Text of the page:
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Kinned to be Norwegian: transnational adoptees' positioning in relation to whiteness and the negotiation of nationhood

Nations and Nationalism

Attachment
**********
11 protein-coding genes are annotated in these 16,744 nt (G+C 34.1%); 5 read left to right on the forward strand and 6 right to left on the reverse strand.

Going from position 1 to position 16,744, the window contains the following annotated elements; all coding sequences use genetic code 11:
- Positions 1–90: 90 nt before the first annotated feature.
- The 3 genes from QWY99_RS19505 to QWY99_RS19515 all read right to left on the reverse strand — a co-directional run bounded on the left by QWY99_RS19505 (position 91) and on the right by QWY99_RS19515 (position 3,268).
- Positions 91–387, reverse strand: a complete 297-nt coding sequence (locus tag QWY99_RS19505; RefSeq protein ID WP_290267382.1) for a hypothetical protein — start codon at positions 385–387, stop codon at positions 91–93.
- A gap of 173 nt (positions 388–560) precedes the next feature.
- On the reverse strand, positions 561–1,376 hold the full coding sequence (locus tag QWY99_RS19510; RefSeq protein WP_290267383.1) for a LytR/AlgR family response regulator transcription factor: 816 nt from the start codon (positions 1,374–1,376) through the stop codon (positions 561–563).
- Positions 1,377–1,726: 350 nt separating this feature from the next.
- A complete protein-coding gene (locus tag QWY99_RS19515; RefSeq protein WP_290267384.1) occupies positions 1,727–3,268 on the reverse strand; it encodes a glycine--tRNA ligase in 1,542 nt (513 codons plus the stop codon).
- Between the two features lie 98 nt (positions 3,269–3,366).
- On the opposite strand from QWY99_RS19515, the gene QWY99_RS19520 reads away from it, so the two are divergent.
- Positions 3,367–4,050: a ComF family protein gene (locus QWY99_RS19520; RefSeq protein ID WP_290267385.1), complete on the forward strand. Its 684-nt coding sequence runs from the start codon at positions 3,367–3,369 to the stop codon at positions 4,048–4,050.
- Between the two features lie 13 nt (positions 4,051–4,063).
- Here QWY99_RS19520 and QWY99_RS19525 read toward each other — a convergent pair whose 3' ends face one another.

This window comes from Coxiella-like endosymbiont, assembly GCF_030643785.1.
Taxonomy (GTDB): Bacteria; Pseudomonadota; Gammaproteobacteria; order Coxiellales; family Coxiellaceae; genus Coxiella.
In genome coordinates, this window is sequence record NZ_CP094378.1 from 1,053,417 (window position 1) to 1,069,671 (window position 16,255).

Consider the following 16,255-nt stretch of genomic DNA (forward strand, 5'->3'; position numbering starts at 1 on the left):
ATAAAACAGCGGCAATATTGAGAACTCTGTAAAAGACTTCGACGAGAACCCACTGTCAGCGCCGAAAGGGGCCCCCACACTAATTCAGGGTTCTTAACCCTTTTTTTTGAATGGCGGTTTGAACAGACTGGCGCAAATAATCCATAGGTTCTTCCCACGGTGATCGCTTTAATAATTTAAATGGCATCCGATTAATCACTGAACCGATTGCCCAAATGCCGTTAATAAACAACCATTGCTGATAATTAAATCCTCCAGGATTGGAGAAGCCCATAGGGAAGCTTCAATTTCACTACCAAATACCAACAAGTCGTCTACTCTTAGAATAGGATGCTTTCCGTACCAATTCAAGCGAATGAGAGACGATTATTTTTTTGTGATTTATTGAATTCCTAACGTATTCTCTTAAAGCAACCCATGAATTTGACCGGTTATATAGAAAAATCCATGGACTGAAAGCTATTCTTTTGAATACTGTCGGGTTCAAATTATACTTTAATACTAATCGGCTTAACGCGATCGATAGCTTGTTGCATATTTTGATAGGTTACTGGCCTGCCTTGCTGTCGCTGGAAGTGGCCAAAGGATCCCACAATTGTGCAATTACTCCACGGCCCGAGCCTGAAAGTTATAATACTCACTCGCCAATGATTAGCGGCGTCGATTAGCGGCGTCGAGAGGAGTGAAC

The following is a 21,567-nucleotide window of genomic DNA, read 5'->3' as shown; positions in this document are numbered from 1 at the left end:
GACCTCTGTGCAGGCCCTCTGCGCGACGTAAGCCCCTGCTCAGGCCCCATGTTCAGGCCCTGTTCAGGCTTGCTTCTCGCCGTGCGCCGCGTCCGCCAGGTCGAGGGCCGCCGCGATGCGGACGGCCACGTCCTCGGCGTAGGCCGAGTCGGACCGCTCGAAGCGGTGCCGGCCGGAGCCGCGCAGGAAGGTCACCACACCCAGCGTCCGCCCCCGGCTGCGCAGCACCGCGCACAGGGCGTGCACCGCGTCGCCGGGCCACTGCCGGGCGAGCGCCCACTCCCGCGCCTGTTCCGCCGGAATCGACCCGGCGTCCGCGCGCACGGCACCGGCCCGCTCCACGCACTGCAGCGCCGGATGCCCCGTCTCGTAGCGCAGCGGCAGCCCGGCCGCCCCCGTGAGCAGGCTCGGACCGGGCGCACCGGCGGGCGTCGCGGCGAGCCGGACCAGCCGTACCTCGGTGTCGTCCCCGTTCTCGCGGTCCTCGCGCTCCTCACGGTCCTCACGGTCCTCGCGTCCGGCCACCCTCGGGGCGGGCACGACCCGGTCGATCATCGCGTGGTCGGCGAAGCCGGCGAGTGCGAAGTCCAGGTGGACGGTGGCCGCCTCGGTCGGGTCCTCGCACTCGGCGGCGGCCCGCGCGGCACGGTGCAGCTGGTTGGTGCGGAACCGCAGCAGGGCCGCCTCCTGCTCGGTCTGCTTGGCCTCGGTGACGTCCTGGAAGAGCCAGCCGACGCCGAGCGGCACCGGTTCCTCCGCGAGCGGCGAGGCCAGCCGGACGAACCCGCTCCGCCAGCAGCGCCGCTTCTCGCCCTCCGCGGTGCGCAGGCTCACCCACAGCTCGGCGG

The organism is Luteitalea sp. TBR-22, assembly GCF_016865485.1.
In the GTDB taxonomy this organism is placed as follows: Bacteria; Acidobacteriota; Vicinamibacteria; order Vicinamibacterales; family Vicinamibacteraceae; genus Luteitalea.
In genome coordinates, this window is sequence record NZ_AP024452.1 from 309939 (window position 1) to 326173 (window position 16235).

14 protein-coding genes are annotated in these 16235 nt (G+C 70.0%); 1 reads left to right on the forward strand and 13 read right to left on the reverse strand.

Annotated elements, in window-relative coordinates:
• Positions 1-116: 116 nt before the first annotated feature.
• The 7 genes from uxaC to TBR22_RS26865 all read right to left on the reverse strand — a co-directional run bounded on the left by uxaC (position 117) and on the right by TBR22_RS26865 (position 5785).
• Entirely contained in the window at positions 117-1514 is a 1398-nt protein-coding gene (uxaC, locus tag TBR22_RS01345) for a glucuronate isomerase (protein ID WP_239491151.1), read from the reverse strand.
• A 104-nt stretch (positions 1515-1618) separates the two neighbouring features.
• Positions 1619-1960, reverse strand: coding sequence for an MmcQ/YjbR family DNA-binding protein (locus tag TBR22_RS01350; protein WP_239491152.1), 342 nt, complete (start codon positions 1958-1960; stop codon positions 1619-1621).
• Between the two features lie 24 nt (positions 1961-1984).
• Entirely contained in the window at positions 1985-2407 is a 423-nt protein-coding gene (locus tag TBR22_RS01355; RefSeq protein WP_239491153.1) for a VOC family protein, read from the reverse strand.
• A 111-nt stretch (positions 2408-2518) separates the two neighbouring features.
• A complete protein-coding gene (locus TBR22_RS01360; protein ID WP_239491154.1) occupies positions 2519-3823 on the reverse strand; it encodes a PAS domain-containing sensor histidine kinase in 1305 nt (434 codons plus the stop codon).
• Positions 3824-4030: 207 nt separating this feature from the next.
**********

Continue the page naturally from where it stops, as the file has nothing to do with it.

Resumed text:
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--- - |2 Abstract Embedded in ongoing discussions on everyday nationhood in the context of migration‐related diversity, this article explores how Norwegian transnational adoptees, as border subjects, negotiate their national belonging and identities by positioning themselves in relation to whiteness. By doing so, it further explores the relationship between race and nation. The analysis demonstrates that transnational adoptees position themselves as white when encountering the norm of whiteness, which the author argues in favour of understanding as continued process of doing race. While phenotypic differences trigger a process of racialisation through which transnational adoptees can easily be placed in a minoritised position, adoption provides them with unique access to whiteness, mostly along the negotiable and intertwined dimensions of kinship and the notion of ‘origin’, referred to as the place where they grew up. The article argues that individuals' positioning along majoritisation/minoritisation processes is another important dimension to understand one's multiple and fluid national identity and belonging in migration‐related diversity. The analysis also furthers the discussions on hierarchy of belonging by highlighting the relevance of kinship in intersection with race. - 'Nations and Nationalism, Volume 25, Issue 4, Page 1259-1279, October 2019. '